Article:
She’s basically saying, ‘I don’t deserve to be treated this way’,” Adams said of domestic violence. “Guns are part of the whole thing, but not the only thing. It’s about being respected within a relationship, making those decisions to get out. and that’s one of the hardest things for women in that situation. They can’t get out — they don’t have money, they have kids, whatever. She touches on all those sorts of things.”

Angela throughout alludes to certain things, but in Huntley’s portrayal, she’s the first one who says, “You hurt me,” Adams said. “That is something that women have a hard time saying, and certainly to other people, to tell someone, ‘He hurts me’.”

Trish Foster moved with her family to the QC 18 months ago from Ontario, Canada.

“What’s smart about this show is, the character feels guilty about it,” Pavey said. “What the show does is, like the audience is able to forgive her — she’s not at fault for not saying anything. There’s so much depth to her character.”

The audience is complicit, in letting this tragedy unfold, he said, noting the public needs to do something about the issue. The theater’s fourth wall gets broken in the show, where Angela talks to the audience.

The Black Box experience

Besides Adams, Huntley is the only one who’s previously performed at the three-row, 60-seat Black Box, in the musical “Company,” in October 2021. Foster moved to the QC a year and a half ago from Ontario, Canada, and his is her first acting in 25 years.

“It doesn’t matter how old you are and what your experience is; you can get back in it. I’ll show you,” Foster said. “It’s been a great experience. Everyone’s been so open and welcoming.”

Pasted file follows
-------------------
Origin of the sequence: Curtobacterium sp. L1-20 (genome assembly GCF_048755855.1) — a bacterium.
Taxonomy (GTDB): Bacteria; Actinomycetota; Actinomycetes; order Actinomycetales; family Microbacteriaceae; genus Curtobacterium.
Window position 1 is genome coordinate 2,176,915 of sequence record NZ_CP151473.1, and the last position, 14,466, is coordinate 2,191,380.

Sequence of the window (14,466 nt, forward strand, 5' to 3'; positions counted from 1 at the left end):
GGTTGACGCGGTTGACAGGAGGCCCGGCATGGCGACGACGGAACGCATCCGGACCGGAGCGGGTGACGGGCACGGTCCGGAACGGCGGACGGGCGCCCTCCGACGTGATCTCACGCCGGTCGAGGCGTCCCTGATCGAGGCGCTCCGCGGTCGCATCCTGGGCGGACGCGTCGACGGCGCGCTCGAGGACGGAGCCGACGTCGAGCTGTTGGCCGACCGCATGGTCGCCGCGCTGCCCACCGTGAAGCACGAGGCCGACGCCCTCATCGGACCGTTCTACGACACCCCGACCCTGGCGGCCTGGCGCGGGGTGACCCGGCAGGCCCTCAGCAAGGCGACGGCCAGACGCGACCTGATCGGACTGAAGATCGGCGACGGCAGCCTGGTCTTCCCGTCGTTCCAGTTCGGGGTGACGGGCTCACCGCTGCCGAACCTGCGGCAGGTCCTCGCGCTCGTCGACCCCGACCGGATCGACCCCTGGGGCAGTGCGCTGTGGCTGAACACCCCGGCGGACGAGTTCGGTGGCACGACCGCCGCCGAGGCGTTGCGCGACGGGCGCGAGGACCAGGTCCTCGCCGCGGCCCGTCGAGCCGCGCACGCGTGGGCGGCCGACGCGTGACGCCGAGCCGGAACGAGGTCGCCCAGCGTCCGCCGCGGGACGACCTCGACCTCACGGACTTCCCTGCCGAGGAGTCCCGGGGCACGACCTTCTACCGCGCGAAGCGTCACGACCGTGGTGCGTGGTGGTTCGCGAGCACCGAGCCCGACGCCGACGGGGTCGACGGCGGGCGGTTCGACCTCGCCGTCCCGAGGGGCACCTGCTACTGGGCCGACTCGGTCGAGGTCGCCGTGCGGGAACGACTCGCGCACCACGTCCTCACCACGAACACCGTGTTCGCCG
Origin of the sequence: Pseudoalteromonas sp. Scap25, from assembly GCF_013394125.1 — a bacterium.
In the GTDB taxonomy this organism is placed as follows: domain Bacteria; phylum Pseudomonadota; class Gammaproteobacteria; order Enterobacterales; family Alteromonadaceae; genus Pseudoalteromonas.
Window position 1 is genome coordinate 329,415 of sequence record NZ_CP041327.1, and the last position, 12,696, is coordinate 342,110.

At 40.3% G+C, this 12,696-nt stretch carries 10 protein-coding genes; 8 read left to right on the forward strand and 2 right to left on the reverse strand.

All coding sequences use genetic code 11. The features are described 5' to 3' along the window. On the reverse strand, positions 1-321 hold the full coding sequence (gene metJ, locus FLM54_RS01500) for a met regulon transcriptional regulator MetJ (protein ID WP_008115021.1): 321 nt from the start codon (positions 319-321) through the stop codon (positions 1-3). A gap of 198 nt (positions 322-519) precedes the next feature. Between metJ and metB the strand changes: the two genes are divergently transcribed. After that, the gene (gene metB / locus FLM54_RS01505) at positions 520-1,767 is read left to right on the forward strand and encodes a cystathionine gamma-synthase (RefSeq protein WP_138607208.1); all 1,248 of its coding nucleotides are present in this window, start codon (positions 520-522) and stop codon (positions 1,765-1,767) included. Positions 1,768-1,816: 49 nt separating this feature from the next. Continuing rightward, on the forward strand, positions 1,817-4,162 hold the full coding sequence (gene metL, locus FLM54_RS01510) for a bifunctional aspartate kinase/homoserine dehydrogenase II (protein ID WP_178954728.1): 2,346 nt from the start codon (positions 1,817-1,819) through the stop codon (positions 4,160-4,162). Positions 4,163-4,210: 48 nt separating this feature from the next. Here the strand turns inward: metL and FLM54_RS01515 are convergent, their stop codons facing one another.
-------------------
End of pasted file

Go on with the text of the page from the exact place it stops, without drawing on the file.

“I really love the space. I like the smaller, intimate environment,” Huntley said.

Pavey is having a great time working with his friends from Augustana (Huntley and Hurdle are 2022 grads, and Olvera is a junior) and considers Adams a mentor.

“It’s cool to do another aspect of theater in this space,” Pavey said. “I also think it’s cool that it’s a studio space, but we treat it like a big production. We fully realize the set, we fully realize the lighting. It’s a unique space in the area.”

Adams in the basement set of “Natural Shocks.”

“It’s surprisingly versatile,” Adams said, noting it will host the big musical “Hello, Dolly” later this year. Other small BBT shows include the one-woman “Lady Day at Emerson’s Bar & Grill” in early 2019.

Many people have been personally moved by Black Box shows like “My Brother’s Gift” and “All Is Calm,” she said. “Because it’s so intimate, there’s an opportunity for people to really get emotionally attached to what they’re seeing on stage.”

Socially conscious theater

Going from Augustana’s “Cabaret” this past fall (where he played the Emcee on selected dates), Pavey said he has a new appreciation for socially conscious theater.

Gunderson asks the audience if issues raised in the play matter to them, Adams said. “Are you going to be an advocate or someone who stands by? It doesn’t preach,” she said.

Rangel was excited to do a BBT show since she saw “Ride the Cyclone,” her first, last August.